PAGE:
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Alaska Auto Insurance

Requirements of Motorists under AK State Law

Everyone has an opinion about insurance. Some people believe it is a conspiracy to con hardworking people out of money. You can not imagine how much you need insurance until you something happens that you were not prepared for.

Weather its a car accident, a flu, a fire,or a theft these things happen all the time. You never know if or when something might happen to you. Don't be caught off guard by life's unpredictable events.

There are certain "requirements" that are applicable to each state and varies accordingly. We have attempted to compile all of the relevant information in to this single resource to help visitors know what is expected of them in regards to insurance.

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Alaska Car Insurance Requirements

Coverage Minimum - 50/100/25

Coverage Explanation - Car insurance coverage in Alaska must provide a minimum of $50,000 for injury liability for one person in an accident, $100,000 for all injuries in an accident, and $25,000 for property damage in an accident.

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Important Alaska Auto Insurance Laws!

1. All vehicles registered or operated in AK are required to be covered by a liability insurance policy.

2. Alaska law requires you to report to the police any accident that results in death, injury, or damages of $2,000 or more.

Important to Note:

Coverage is also provided for any person using your car with your permission. Under Alaska auto insurance law, the insurance company will also cover you and any family member living with you when you are driving a vehicle owned by someone else.

Alaska auto insurance law does not require that you purchase uninsured motorists coverage, but your insurance company is required to offer you, in writing, a variety of policy limits.

Regardless of your liability limits, you may purchase UM/UIM (underinsured/uninsured motorist) in amounts up to $1,000,000/$2,000,000 for bodily injury and $25,000 for property damage. In accordance with Alaska auto insurance law, if you do not want this coverage or if you want less coverage than your liability limits, you must state this in writing.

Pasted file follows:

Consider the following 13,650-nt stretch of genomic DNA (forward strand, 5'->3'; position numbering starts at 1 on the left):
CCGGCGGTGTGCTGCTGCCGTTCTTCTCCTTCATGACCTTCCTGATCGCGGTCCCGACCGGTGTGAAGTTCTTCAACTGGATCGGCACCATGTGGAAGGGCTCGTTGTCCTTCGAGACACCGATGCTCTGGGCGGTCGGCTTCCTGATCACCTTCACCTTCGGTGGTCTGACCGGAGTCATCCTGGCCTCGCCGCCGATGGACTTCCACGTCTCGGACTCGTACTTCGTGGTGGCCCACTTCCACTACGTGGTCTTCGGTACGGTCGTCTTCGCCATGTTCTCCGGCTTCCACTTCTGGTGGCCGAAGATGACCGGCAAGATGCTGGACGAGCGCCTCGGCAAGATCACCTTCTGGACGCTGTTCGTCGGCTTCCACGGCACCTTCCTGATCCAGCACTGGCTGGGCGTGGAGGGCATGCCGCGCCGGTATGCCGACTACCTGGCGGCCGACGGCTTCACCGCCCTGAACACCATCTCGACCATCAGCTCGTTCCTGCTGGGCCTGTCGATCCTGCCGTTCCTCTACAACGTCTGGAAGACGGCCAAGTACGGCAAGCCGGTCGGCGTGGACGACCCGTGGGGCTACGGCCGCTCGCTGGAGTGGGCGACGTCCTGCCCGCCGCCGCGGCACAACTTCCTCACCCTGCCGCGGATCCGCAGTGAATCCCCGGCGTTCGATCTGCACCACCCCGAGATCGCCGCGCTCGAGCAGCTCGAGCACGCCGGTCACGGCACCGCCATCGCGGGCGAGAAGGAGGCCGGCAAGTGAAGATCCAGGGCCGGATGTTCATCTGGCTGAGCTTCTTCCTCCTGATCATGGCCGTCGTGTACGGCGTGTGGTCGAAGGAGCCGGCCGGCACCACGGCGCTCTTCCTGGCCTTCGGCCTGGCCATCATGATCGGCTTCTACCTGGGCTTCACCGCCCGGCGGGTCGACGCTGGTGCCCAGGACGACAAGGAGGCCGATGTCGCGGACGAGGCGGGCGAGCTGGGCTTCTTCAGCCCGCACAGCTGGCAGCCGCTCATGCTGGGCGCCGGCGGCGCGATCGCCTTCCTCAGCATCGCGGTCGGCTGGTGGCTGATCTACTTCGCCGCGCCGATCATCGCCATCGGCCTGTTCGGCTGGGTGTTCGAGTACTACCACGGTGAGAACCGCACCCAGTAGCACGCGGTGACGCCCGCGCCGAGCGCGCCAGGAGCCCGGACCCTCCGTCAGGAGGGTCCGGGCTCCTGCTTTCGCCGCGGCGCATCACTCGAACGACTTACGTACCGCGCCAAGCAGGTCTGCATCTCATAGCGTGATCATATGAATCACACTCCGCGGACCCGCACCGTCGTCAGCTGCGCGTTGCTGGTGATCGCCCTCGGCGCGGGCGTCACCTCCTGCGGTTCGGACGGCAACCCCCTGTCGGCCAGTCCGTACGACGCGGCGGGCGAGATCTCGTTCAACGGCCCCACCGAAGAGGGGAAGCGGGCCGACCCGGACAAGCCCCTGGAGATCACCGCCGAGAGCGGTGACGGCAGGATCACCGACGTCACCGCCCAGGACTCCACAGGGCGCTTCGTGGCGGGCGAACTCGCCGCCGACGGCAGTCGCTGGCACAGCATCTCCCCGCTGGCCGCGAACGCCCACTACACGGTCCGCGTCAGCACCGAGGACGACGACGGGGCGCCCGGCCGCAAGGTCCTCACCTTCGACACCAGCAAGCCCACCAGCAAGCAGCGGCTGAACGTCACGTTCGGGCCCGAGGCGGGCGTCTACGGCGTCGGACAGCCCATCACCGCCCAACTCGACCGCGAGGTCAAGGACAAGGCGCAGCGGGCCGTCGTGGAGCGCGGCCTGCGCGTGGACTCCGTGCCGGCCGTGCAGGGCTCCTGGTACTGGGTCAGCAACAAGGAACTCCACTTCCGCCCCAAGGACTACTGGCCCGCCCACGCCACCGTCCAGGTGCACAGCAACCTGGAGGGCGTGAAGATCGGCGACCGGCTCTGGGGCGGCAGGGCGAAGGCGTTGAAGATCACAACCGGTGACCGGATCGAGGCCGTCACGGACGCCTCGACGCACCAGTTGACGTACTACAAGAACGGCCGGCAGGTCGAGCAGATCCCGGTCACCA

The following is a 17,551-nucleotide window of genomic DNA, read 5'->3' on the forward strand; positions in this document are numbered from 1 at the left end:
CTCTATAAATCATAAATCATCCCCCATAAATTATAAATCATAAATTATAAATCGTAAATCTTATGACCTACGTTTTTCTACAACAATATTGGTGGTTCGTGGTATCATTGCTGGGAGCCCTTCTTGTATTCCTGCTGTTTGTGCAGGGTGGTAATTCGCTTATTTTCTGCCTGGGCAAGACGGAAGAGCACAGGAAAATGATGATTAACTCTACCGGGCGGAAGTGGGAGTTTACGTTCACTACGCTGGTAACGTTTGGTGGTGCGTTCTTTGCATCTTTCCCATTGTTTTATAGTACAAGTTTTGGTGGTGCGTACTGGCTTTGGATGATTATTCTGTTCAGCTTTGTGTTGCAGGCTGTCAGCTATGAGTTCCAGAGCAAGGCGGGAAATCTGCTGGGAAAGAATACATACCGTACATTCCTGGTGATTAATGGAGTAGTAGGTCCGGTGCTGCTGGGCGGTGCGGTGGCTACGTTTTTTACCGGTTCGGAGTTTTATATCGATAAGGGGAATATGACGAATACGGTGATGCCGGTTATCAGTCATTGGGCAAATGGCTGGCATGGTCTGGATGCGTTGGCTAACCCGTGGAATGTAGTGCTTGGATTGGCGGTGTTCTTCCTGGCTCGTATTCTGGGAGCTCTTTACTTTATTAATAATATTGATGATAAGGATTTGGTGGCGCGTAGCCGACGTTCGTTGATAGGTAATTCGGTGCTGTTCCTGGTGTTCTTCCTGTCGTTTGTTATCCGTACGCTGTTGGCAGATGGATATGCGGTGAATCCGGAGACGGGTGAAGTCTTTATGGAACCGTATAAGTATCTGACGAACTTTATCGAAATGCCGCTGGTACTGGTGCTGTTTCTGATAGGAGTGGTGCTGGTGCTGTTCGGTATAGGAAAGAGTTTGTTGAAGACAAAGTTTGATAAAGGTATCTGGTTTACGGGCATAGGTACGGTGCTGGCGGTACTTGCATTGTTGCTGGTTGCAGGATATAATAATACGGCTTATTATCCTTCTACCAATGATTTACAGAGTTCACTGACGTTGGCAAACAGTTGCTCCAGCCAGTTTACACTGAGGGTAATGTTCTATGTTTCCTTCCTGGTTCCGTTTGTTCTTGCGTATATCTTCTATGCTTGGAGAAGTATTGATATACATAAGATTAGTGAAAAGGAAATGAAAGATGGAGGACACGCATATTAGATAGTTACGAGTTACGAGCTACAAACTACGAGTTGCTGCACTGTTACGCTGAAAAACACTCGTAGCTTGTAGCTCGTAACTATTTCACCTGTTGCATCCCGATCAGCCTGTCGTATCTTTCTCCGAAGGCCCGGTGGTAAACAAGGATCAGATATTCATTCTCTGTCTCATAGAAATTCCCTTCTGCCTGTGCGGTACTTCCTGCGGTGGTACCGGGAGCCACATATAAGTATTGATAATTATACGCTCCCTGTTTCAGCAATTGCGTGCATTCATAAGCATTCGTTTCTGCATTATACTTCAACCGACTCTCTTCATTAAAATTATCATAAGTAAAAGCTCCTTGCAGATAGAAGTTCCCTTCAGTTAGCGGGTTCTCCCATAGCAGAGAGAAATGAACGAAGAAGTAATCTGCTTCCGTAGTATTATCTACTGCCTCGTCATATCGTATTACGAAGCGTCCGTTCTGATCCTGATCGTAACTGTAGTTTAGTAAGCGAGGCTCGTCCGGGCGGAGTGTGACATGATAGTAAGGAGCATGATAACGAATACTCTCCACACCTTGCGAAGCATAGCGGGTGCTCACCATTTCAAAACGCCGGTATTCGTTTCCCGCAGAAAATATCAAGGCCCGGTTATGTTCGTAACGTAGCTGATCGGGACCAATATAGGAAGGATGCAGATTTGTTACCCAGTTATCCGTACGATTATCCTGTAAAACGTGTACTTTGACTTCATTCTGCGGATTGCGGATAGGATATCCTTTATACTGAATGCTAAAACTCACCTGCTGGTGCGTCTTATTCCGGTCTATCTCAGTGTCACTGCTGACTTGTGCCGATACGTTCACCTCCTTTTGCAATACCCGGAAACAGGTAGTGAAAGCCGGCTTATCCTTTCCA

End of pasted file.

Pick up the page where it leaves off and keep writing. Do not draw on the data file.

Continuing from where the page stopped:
If you do not refuse uninsured motorist coverage in writing, it will automatically be added to your policy at the limits of your liability coverage. If you reject this coverage in writing, keep in mind that under Alaska auto insurance law, your insurer does not have to offer it to you on any renewal policy unless you request it.

Named Driver Exclusions

Before a company decides to insure you, it must consider the driving records of all members of your household. If one family member has a poor driving record, it could affect the auto insurance premiums for the whole family. Effective July 1, 1997, Alaska law gives the named insured the right to specifically exclude a family member from coverage under the insurance policy. This is referred to as a named driver exclusion.

While it may be tempting to exclude a driver with a poor driving record from your insurance policy in order to reduce the premium (for example, if the driver is a student away at college for a large portion of the year), it is important that you be aware of the risks associated with the exclusion. Once a driver is specifically excluded from the insurance policy, any damages caused by that driver will not be covered by the insurance company. In the example above where a young driver is away at college, excluding the student from the parents' insurance policy means that the student could not drive the parents' car while home on vacation without becoming an uninsured driver. Similarly, the student would run the risk of being uninsured while driving any other car, such as one belonging to a friend. If an excluded driver drives without insurance, they would not only be in violation of the law, they would be exposing themselves and the named insured to a large, uninsured, liability.

Source: Alaska Division of Insurance


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